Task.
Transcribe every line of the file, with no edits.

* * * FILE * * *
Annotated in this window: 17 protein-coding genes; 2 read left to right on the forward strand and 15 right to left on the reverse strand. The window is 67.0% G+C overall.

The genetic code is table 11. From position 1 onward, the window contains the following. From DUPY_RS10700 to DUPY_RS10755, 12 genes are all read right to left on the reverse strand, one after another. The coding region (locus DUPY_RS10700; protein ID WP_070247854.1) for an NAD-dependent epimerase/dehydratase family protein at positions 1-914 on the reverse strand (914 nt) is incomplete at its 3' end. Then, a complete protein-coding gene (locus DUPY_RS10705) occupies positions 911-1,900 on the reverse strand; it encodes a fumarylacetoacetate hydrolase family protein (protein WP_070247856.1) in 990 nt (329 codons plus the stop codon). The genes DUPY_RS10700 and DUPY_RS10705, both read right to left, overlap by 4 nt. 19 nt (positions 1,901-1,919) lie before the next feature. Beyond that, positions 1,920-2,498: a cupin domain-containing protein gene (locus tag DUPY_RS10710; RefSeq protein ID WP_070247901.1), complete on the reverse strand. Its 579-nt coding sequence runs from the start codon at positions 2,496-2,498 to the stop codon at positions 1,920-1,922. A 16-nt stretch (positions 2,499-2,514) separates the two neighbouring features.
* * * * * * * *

Annotated in this window: 17 protein-coding genes; 2 read left to right on the forward strand and 15 right to left on the reverse strand. The window is 67.0% G+C overall.

The genetic code is table 11. From position 1 onward, the window contains the following. From DUPY_RS10700 to DUPY_RS10755, 12 genes are all read right to left on the reverse strand, one after another. The coding region (locus DUPY_RS10700; protein ID WP_070247854.1) for an NAD-dependent epimerase/dehydratase family protein at positions 1-914 on the reverse strand (914 nt) is incomplete at its 3' end. Then, a complete protein-coding gene (locus DUPY_RS10705) occupies positions 911-1,900 on the reverse strand; it encodes a fumarylacetoacetate hydrolase family protein (protein WP_070247856.1) in 990 nt (329 codons plus the stop codon). The genes DUPY_RS10700 and DUPY_RS10705, both read right to left, overlap by 4 nt. 19 nt (positions 1,901-1,919) lie before the next feature. Beyond that, positions 1,920-2,498: a cupin domain-containing protein gene (locus tag DUPY_RS10710; RefSeq protein ID WP_070247901.1), complete on the reverse strand. Its 579-nt coding sequence runs from the start codon at positions 2,496-2,498 to the stop codon at positions 1,920-1,922. A 16-nt stretch (positions 2,499-2,514) separates the two neighbouring features.